Sunday, February 21, 2010

Debugging PHP with NetBeans on Mac and Linux

As you probably know, I recently started working with Drupal, with lots of help from the Pro Drupal book. In the book (page 524), the author states:

Real-time debugging is a feature of PHP and not Drupal, but it's worth covering, since you can easily be identified as a Drupal ninja if a real-time debugger is running on your laptop.

In my relentless quest for Drupal ninjahood, I naturally wanted to get debugging working with NetBeans, my PHP editor of choice. Just kidding ... the need to get debugging working was driven by the relatively opaque nature of Drupal - the only two debugging features I am aware of are the watchdog logging feature, which I have used, and the Drupal Devel module, which I have not (yet). Also, like most Java programmers, I am probably more dependent on a good IDE than most PHP programmers.

In any case, this post talks about what needs to be done to get PHP debugging working on NetBeans on Linux (CentOS) and Mac (Snow Leopard). The information was gleaned from multiple posts, some of which provided inaccurate or incomplete information, so there was some amount of trial and error involved.

I will assume that you have NetBeans installed and you occasionally use it. I use NetBeans only for scripting, and so far, the lack of a debugger (or my lack of knowledge on how to run it) has not affected me. With Drupal, however, there is no real way of knowing what module(s) are getting called in a request, save from writing watchdog calls in your code, so having a debugger to step through the code can be quite helpful.

This part probably doesn't matter unless you are also doing Drupal development, but there appears to be a Goldilocks syndrome thing going between Drupal 6.15 and PHP 5.2. My CentOS 5.3 has PHP 5.1.6 in the default yum repository. Apparently that doesn't quite cut it with Drupal, so I initially enabled Remi's repository based on information in Binit Bhatia's post - but that now gives me PHP 5.3 (not surprising, since Binit's post is almost a year old now), which has even bigger problems with some of the modules. Ultimately, I ended up getting the 5.2 from the CentOS testing repository following guidelines in Irakli Nadareishvili's post.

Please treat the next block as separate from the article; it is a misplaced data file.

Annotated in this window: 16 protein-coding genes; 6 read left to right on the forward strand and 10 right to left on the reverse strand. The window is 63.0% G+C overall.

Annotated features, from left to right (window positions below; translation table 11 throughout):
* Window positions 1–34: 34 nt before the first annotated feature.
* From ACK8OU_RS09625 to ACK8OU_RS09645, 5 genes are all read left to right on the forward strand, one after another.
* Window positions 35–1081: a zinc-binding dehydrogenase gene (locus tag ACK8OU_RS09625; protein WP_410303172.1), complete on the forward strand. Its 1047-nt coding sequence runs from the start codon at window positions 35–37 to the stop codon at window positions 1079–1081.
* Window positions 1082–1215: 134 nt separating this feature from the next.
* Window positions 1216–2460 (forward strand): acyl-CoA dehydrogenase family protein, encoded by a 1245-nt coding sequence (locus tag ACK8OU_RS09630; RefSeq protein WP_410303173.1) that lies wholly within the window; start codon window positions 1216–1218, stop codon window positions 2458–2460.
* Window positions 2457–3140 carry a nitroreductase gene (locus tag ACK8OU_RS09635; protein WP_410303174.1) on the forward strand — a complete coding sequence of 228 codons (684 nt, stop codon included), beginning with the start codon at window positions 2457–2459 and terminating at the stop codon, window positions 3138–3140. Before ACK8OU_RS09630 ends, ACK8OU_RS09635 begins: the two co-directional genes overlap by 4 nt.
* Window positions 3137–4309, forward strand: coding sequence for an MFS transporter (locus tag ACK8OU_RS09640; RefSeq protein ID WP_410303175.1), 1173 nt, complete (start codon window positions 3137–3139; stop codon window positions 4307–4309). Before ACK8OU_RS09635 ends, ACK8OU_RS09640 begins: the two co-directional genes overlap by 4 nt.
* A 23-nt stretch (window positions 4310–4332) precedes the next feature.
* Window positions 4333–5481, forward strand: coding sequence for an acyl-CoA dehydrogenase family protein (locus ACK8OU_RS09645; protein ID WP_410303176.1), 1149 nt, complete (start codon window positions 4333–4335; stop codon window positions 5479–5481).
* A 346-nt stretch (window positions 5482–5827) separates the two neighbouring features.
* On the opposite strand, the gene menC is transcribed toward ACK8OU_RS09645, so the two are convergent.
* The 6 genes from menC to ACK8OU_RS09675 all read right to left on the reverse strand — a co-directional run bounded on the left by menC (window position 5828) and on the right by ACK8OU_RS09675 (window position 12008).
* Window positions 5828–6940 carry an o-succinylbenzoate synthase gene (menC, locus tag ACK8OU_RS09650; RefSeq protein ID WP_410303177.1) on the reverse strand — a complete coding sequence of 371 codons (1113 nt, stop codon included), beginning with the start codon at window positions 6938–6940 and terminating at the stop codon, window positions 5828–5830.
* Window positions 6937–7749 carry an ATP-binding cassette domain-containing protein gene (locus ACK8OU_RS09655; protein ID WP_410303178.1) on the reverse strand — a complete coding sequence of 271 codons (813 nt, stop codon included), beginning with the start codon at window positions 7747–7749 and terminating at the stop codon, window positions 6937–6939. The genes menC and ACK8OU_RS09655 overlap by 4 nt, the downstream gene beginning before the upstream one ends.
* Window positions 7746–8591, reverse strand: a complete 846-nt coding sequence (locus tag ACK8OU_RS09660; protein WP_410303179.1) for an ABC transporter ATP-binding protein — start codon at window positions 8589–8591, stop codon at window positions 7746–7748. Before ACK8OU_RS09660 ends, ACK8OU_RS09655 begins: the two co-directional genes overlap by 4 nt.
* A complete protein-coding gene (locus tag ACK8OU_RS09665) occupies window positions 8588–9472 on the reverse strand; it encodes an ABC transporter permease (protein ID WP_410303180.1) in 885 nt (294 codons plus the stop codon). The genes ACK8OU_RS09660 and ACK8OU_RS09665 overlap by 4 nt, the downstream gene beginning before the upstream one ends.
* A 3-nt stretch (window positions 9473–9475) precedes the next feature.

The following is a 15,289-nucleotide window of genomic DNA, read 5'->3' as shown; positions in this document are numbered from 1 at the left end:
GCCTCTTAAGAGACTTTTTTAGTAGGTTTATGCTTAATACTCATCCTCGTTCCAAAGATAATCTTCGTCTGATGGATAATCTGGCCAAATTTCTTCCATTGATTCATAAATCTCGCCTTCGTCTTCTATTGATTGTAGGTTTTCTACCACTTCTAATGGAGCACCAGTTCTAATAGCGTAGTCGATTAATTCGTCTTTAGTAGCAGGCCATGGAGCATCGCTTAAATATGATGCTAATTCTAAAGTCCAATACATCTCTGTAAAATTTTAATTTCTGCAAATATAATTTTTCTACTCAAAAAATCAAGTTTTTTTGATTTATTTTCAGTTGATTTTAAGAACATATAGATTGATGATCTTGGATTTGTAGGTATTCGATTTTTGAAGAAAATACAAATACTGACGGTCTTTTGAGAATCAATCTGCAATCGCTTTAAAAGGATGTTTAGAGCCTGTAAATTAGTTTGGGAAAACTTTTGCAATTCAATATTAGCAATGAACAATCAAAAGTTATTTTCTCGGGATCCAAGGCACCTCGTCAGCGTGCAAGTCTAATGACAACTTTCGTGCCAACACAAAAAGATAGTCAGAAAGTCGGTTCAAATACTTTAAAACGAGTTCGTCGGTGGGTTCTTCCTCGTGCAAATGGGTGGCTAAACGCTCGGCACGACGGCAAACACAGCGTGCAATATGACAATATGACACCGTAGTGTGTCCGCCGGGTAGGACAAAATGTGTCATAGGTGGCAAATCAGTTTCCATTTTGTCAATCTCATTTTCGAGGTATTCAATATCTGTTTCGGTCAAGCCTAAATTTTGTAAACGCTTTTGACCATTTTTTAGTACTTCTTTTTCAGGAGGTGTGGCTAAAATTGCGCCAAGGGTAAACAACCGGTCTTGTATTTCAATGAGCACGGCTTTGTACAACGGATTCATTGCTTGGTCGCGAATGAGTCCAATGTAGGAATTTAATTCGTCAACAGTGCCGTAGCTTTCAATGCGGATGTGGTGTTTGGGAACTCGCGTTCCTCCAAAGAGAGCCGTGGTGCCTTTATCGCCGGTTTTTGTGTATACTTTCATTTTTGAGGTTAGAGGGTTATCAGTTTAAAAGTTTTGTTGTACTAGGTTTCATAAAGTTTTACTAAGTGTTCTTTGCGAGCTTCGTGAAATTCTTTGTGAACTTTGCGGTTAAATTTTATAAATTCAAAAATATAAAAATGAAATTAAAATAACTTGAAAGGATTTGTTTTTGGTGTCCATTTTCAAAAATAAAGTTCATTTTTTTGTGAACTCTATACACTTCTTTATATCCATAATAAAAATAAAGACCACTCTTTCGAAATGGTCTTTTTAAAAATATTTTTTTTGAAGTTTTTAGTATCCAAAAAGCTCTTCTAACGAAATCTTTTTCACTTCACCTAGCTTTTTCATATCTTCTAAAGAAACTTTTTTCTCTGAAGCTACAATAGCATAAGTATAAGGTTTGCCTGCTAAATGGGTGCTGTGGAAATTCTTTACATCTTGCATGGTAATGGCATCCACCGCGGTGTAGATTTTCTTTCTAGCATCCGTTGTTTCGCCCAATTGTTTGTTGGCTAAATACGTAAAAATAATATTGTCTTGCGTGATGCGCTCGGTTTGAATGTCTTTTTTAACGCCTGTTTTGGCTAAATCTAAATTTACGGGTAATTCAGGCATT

On the Mac, I am using MAMP, which has PHP 5.2 installed as a component within MAMP (ie, under /Applications/MAMP/bin/php5/bin), even though at the OS level it has PHP 5.3 installed (ie, under /usr/bin).

So anyway, what you need to do is to install and configure XDebug to work with PHP and NetBeans. On CentOS, just download the source and build it as explained in the XDebug install page.

sujit@lysdexic:xdebug$ phpize
sujit@lysdexic:xdebug$ ./configure --enable-xdebug
sujit@lysdexic:xdebug$ make
sujit@lysdexic:xdebug$ sudo cp modules/ /usr/lib64/httpd/modules/

On the Mac, compiling from source did not work, neither against the PHP 5.3 in /usr/bin nor the PHP 5.2 packaged with MAMP. It fails on make, and it looks like a bad #ifdef in the code somewhere. However, I was able to get it by downloading the PHP Remote Debugging package from the ActiveState Komodo Site and copying the file under the 5.2 directory to /Applications/MAMP/bin/php5/lib/extensions/no-debug-non-zts-20060613/ - most of this information came from Felix Geisendörfer's post.

The next step is to hook XDebug with PHP and NetBeans. Thankfully, this is (almost) identical on both Mac and CentOS. Essentially, the following lines need to be added to the php.ini file (/etc/php.ini on CentOS and /Applications/MAMP/conf/php5/php.ini on Mac). The information below mostly comes from the Debugging PHP Source Code in the NetBeans IDE NetBeans article, although some of it has been changed using information from other posts.


In addition, remove/comment any zend_* properties from the php.ini file. Apparently XDebug and Zend don't go well together.

Restart your webserver and bring up a page with phpinfo() and verify that XDebug is available, or use php -m to list the modules as specified in the XDebug install page. If XDebug seems to be installed okay, the next step is to check if NetBeans can see XDebug.

To verify this, start NetBeans, open an existing PHP project (such as a Drupal application), then click the debug button. You should see a "Connecting to XDebug" message on the status bar which should change to "netbeans-xdebug" within a few seconds. At this point, you can debug a request by clicking a URL on your browser and stepping through the code, setting breakpoints, inspecting variables, etc on NetBeans.

6 comments (moderated to prevent spam):

jagdeep said...

Hi Sujit,
I am regular reader of your blog.
Thanks for sharing your knowledge!
Keep it up....

Sujit Pal said...

Thanks, Jagdeep.

Hemant Patel said...

Hi Sujit,

Glad to know you are slowly moving to Netbeans :-). To be honest, I have never missed any of your blog, share with my friends even with proud, Thanks for knowledge sharing.

Sujit Pal said...

Hi Hemant, hope you are doing well. Actually, I have kind of standardized on Netbeans for scripting stuff, because most of the time all I need in there is a good code editor, and Netbeans has good support for new languages via its Schliemann framework, and most of the time Netbeans ends up supporting new languages sooner than Eclipse. However, I still use Eclipse (with MyEclipse) for Java/JSP development. This is actually the first time I had to do something more with Netbeans than code editing (small scripts are easy to test by running them, but not so with Drupal) - my take is that the debugging setup with XDebug/php/netbeans is usable, but only barely.

Anonymous said...
here you may download a VM all pre-configured.

Sujit Pal said...

Thanks Anonymous, your work should be very useful for someone needing this functionality.